The FAA believes that Congress has never enacted a statute that gives it the ability to regulate helicopter traffic for any reason other than safety. This bill, introduced by Reps. Carolyn Maloney, Ed Towns, Jerrold Nadler, and Howard Berman, would give the FAA power to regulate helicopter traffic when there are concerns over helicopter noise. It would require the FAA to determine if helicopters pose a risk to public health or welfare in a city of over 500,000 people, and to develop a plan to reduce that risk.

The plan could include curfew restrictions on the number of helicopters and time of operations, restrictions on the number of daily flights for weekdays and weekends, restrictions on the type of helicopters. Anyone could request that the FAA implement a plan by submitting a demonstration that noise or safety conditions resulting from helicopters pose a risk to the public health and welfare of a city with more than 500,000 people, and the same person could submit a plan to reduce the risk. The FAA would have to complete a review of such a plan and make any modifications necessary to ensure such a plan no more than 60 days after the receipt of a the plan and study. The FAA would be limited to 90 days for public comment on the plan and would have 60 days after expiration of the public comment period to implement the plan.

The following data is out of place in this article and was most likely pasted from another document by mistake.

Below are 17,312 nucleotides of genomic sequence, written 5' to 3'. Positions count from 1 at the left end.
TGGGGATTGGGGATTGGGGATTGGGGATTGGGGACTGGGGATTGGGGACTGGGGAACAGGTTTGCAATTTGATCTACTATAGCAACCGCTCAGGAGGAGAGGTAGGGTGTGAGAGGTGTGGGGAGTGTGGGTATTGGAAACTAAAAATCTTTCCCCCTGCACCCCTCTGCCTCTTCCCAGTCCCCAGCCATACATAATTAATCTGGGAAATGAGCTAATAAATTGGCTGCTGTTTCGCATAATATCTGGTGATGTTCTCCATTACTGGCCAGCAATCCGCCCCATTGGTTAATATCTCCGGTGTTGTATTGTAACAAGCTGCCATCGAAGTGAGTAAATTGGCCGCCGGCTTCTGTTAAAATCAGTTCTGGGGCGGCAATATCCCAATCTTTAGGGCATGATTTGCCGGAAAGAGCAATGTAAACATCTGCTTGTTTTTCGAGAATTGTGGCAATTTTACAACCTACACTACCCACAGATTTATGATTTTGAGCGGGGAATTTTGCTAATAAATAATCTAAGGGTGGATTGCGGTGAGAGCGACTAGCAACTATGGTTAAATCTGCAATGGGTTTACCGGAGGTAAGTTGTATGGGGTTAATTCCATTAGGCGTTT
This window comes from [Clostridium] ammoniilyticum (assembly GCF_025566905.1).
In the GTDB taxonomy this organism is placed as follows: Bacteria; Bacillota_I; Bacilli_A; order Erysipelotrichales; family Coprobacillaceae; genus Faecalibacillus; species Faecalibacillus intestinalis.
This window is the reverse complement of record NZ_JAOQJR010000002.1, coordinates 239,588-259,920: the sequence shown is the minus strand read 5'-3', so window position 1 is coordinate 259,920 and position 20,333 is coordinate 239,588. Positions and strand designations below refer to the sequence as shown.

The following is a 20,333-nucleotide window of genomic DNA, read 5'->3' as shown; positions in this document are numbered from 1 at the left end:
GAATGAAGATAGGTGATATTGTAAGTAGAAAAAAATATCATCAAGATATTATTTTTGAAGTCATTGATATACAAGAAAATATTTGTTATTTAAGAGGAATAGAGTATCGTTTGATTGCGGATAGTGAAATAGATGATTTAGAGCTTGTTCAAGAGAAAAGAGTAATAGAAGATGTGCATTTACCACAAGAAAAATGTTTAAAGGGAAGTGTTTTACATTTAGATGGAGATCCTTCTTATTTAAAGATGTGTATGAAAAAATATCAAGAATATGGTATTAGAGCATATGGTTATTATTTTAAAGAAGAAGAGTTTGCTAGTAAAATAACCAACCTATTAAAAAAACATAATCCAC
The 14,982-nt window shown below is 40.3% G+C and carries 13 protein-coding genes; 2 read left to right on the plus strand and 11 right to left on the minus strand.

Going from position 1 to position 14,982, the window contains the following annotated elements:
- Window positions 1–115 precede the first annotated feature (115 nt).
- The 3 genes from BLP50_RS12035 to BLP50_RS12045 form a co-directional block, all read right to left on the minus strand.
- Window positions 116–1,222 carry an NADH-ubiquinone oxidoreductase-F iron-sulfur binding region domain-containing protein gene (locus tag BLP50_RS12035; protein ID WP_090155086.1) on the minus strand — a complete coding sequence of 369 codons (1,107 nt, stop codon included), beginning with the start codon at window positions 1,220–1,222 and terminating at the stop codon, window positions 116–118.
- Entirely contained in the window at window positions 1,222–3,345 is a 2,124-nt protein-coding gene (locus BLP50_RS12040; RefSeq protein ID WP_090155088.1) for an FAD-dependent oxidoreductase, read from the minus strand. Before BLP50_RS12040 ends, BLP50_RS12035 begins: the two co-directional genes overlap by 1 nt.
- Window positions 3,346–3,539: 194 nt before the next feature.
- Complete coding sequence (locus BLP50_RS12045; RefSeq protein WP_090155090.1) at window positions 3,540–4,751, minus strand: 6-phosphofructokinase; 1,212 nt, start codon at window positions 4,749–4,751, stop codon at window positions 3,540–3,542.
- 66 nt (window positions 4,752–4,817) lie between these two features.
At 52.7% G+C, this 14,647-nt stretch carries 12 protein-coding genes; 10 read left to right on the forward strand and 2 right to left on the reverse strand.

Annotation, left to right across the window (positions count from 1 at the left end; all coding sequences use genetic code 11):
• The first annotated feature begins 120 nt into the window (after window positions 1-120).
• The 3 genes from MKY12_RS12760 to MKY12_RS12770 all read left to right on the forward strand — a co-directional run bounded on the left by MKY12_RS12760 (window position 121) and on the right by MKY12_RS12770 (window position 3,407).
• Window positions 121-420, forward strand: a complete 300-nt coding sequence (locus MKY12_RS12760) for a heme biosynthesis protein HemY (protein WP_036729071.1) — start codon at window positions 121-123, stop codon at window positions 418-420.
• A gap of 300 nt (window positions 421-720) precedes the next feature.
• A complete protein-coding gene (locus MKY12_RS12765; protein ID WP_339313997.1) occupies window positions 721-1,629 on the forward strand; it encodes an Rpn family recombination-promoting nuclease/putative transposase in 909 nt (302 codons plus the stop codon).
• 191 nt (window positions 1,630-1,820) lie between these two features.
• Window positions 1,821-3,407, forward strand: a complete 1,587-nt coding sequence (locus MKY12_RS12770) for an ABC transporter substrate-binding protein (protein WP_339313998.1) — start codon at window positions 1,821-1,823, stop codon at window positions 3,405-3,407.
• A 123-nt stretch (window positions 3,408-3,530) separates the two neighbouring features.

H.R. 1000 -- Aviation Investment and Reform Act for the 21st Century, or AIR 21
This bill by Rep. Shuster would, among other things, significantly change financial investment in airports, by increasing the Airport Improvement Program to $5 billion annually. The Airport and Airway Trust Fund (AATF) would be moved "off-budget", as Congressman Shuster accomplished for the Highway Trust Fund in 1998. If Shuster is successful with the AATF, additional funds will be available for aviation investment rather than being used to camouflage the nation's budget deficit. Slot controls would be eliminated at three of the four high-density airports (New York's LaGuardia and JFK, and Chicago's O'Hare). Washington's Reagan National Airport (the fourth high-density airport) would have six additional flights per day. Thus this bill would override any efforts by these airports to contain aircraft noise. Other provisions include increased funding for automated systems; incentives to promote competition among airlines, etc. (See below, the Budget Resolution that extends the AIP to May 31, 1999.) S. 82 is the companion bill in the Senate. See: